100 Years of Being Annoying

2011.Aug.15 Monday · 3 comments

in Casa SaltShaker, Food & Recipes

“According to a legend that he agrees with, a young Mario Moreno, overwhelmed by stage fright, once, in the Ofelia carpa, forgets his original monologue. He begins to say what comes to mind in a complete emancipation of phrases and words, and what comes to mind is an incoherent brilliance. His assistants recite his attack on syntax, and Mario becomes aware of it: destiny has placed in his hands the distinctive characteristic, the style that is manipulation of chaos. Weeks later, the name that will mark the invention is invented. Someone, taken in by the nonsense, screams: “Cuanto inflas!” [C’ntinflas] (You’re annoying!)…. The contraction catches on and becomes proof of the baptism that the character needs.

– Carlos Monsiváis, media critic

Friday would have been the 100th birthday of Fortino Mario Alfonso Moreno Reyes, better known as Cantinflas, though unfortunately he only made it to 82 years of age, passing away back in 1993. A pioneer of Mexican cinema, a brilliant comedic actor (Charlie Chaplin once called him the best comedian alive, and he has been called “the Mexican Groucho Marx”), political activist, among those who are not aficionados of Mexican cinema in general, he is probably best remembered for his part as Passepartout in the original 1956 Around the World in 80 Days, co-starring as sidekick to a young David Niven’s Phileas Fogg. What better person to add to our roster of centenarians? The question was whether to take our menu around the world, or go Mexican. I think we did a bit of both in the end – Mexican inspired with an infusion of ideas from elsewhere. Henry’s off to Peru for the month, so our friend Allan is filling in at tableside.

Ceviche Mixto

A reinterpreted Mexican ceviche mixto (which in contrast to Peruvian style usually includes tomato and sometimes avocado) – on the bottom a smooth, silky corn puree, lightly seasoned with white pepper. Atop, lenguado (sole), shrimp and calamarette cured in lime and lemon juices, salt, pepper, and hot red chilies. Scatterings of cubes of tomato gelee flavored with cilantro, garlic, salt and white pepper (somehow or other forgot to put them on the plate on the second night so they ended up scattered into the next dish where they worked equally well). Some cilantro leaves, corn chip crumbs for a little texture, and, the sauce that brought the whole plate together, a blend of mesquite-smoked cashews, chipotle en adobo and smoothed out with peanut oil (thank you for the inspiration Alex Stupak). Personally, this is the way I want to eat ceviche from now on.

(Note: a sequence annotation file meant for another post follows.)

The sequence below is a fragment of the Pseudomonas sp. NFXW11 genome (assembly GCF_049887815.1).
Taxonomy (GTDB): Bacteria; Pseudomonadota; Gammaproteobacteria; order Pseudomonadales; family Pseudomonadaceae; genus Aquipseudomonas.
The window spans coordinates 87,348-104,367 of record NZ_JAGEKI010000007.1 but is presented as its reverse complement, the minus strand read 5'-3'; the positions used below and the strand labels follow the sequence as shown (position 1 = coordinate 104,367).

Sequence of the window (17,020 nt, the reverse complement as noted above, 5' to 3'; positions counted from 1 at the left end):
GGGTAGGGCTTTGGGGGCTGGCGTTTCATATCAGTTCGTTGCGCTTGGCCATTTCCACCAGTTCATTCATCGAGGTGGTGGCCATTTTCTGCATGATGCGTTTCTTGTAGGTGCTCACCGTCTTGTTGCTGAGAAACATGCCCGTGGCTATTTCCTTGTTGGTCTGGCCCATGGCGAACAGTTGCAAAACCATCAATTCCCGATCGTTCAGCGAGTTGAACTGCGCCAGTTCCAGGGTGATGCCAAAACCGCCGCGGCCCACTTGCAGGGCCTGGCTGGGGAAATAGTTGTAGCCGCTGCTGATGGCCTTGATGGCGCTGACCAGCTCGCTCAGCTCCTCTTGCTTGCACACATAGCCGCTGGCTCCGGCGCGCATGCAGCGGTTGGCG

Second course was an avocado and white chocolate tart – unfortunately none of the photos came out well, but you can see a past version of it here. Some minor changes – used crushed green peppercorns instead of white pepper in the avocado mix, plus toasted cumin, coriander, and garlic; no fresh tarragon available at this time of year, so just parsley and chives; and, I tried it out with a rough puff pastry dough instead of a shortcrust – I think I like the texture of the shortcrust better, so a return to that in the future.

Huevos en rabo de mestiza

Another dish seen before, huevas en rabo de mestiza, details here – a spicy broth of roasted jalapeños and tomatoes, white onions, with a poached egg and mozzarella cheese.

Braised and glazed shortrib

We all know there’s nothing quite like fork tender, falling apart braised meat, and I had this idea I’ve been playing around with, and this seemed the perfect dinner to try it out. Beef shortribs slowly braised for five hours in a mix of stout, beef stock, brown sugar, stoneground mustard, horseradish and black peppercorns. Then left sitting in the hot liquid until just about ten minutes before I needed them. At that point I slipped the bone out of each – quite easy after all that braising – laid them out on a baking sheet and brushed them with a glaze of warmed molasses with habanero chili powder dissolved into it – enough for a good kick, but not too overwhelming. Under the broiler for five minutes to caramelize the glaze and reheat the ribs. Served over creamy polenta finished with mascarpone cheese and fresh corn, and topped with a saute of leeks and garlic chives. Very happy. Very happy.

Banana Coffee Peanut Torte, Mexican Chocolate Avocado Mousse

Several people weren’t overly thrilled with the banana cake at our dinner a couple of weeks ago, it was more of a dense banana bread that they didn’t feel worked well as a dessert, though they loved the banana sorbet with the chocolate habanero sauce. I can take feedback, and I’ve been playing with it – actually, I scrapped it completely and started over with a lighter style banana cake spiked with a bit of espresso powder, and then the layers brushed with a coffee liqueur syrup. In the middle, a pastry cream flavored with peanut butter. On top a scoop of cocoa avocado mousse with a little almond extract and cinnamon added (Mexican chocolate flavors), and some toasted almond flakes. Decadent and delicious!

Did I mention “very happy”?


{ 1 comment… read it below or add one }

Frances August 16, 2011 at 20:09

Everything on the menu looks delicious. I must try making the Mexican style ceviche.
I met Mario Moreno twice. A lovely, unassuming man. So I am glad you honoured him with such a delicious dinner.

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